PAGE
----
Alzheimer’s Disease

Alzheimer’s Disease is clinical disorder characterized by the progressive loss of memory and other mental function. Alzheimer’s disease is the most common form of dementia among older people which results in the loss of intellectual and social skills interfering with daily normal activities.

In Alzheimer’s disease, the connections between brain cells progressively degenerate and die causing a steady decline in memory and mental functionality. Alzheimer’s disease usually begins after the age of 60, where the risk increases with age and for those with family members having the disease.

Alzheimer’s Disease Symptoms

The following symptoms may be observable in Alzheimer’s disease.

  • Progressive loss of memory and forgetfulness
  • Disorientation
  • Loss of the ability to read and write
  • Difficulty in concentration
  • Depression
  • Mood swings

Alzheimer’s Disease (AD) Diagnosis

The diagnosis of AD is often dependent on the appearance of symptoms in the presence of a clinician. Although Mental Status Testing and Neurophysiological testing may aid physicians to make the appropriate diagnosis. Brain Imaging with Computed Tomography (CT), Magnetic Resonance Imaging (MRI) and Positron Emission Tomography (PET) may demonstrate the characteristic brain lesions associated with Alzheimer’s disease.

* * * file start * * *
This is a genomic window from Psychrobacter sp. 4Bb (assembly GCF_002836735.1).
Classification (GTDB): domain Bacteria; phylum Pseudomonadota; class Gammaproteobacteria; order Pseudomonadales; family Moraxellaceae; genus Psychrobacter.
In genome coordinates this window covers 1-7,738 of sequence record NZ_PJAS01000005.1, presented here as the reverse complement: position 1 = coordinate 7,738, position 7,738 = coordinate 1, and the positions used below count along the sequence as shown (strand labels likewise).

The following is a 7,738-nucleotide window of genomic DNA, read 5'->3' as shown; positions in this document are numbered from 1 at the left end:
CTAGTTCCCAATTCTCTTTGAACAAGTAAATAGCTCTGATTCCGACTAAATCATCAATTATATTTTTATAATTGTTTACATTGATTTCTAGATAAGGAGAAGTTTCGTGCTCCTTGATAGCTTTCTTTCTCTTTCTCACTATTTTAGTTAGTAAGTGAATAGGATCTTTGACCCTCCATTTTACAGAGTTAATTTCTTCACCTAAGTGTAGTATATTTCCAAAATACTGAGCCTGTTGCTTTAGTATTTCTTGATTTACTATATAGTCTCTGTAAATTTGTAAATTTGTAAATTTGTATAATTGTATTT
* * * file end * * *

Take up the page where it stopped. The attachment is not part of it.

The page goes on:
Treatment Options

Alzheimer’s disease has no known cure. Thus treatment options are mainly focused on the reduction of symptoms, delaying the disease progression and assistive support for daily living skills (ADL’s) when necessary.  The following treatment options are commonly sought after for Alzheimer’s disease.

Medications – Cholinesterase inhibitors like donepezil and galantamine boost cell to cell communications within the brain cells, lending the opportunity for an improvement in the signs and symptoms of the disease. Memantine may be used with a cholinesterase inhibitor to slow down the progression of the disease.

Supportive Care – This will involve supportive environmental care like removing excess furniture and clutter, installation of sturdy handrails in stairways and bathrooms, ensuring shoes and slippers have adequate traction to avoid slippage and possibly other assistive living technologies.

Regular Exercise – Individuals with AD will benefit from exercise for it may improve their mood and may help to maintain healthy joints. Regular ambulatory exercises may reduce incidences of constipation and sleeplessness.

Proper Nutrition – Individuals with AD may be given high caloric diets like milk shakes for more energy. Adequate fluids must also be maintained.

It is important to recognize that medications and medical procedures are associated with benefits and risks that should be discussed with your physician. It is important to recognize that all information contained on this website cannot be considered to be specific medical diagnosis, medical treatment, or medical advice. As always, you should consult with a physician regarding any medical condition. Your Health Access disclaims any liability for the decisions you make based on this information.